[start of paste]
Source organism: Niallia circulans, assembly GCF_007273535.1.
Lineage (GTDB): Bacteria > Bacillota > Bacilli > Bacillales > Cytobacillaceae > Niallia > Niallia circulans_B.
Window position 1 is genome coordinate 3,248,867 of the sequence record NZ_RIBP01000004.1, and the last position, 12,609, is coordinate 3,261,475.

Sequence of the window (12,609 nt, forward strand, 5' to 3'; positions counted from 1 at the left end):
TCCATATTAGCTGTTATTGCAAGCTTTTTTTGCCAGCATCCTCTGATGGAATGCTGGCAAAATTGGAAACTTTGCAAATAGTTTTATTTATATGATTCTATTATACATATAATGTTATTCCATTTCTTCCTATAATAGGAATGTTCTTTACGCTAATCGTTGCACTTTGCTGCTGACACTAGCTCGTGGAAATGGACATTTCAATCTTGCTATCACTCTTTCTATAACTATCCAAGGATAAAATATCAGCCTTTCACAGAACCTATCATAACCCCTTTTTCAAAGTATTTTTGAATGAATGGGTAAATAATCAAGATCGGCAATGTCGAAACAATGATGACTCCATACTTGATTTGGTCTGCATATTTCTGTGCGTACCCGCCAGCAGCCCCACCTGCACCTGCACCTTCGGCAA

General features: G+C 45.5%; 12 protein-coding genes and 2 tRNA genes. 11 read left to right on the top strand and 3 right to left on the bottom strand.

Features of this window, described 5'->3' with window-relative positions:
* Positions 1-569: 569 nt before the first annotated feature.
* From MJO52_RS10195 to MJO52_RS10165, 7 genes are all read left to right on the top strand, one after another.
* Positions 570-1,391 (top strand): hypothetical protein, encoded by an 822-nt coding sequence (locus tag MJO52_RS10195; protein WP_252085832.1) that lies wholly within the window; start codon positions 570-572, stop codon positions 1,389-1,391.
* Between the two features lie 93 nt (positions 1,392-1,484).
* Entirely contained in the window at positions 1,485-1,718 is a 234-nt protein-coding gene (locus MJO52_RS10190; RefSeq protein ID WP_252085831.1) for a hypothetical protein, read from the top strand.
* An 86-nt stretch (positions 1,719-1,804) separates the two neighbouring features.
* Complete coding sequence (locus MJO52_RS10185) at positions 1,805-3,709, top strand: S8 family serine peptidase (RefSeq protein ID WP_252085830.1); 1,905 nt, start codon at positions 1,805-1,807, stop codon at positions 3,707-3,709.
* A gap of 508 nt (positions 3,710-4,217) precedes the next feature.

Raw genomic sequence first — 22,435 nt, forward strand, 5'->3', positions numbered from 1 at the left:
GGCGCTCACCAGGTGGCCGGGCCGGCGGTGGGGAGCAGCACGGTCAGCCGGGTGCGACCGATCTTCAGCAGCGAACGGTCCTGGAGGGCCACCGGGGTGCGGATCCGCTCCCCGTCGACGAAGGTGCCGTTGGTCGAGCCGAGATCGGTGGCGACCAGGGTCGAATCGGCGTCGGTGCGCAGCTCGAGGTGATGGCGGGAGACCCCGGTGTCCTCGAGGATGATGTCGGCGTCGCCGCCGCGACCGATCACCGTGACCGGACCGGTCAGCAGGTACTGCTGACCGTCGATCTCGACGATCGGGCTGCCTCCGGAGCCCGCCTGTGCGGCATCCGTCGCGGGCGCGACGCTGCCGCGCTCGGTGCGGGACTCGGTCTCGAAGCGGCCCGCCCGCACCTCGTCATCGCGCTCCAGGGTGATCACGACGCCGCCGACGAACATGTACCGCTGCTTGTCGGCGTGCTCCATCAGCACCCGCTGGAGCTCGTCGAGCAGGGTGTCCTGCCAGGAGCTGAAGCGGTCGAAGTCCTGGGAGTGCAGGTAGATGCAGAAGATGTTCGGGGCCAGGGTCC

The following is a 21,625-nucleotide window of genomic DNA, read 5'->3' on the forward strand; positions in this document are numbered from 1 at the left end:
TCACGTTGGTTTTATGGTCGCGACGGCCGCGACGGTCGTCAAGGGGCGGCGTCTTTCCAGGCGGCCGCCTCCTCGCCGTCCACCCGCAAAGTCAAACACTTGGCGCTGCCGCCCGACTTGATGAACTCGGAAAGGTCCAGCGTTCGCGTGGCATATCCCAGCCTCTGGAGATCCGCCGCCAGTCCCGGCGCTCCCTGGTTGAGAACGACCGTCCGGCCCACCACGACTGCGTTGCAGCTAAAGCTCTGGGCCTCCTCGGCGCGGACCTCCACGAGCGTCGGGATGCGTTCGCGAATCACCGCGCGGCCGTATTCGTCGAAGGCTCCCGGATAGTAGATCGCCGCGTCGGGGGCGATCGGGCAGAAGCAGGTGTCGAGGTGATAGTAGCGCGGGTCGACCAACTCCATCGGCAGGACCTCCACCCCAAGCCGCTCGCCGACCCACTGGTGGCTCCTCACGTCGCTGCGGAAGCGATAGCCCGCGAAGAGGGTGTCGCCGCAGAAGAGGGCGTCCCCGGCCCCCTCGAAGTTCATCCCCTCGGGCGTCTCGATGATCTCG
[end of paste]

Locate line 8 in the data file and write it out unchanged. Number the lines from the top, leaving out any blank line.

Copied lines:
* Positions 1-569: 569 nt before the first annotated feature.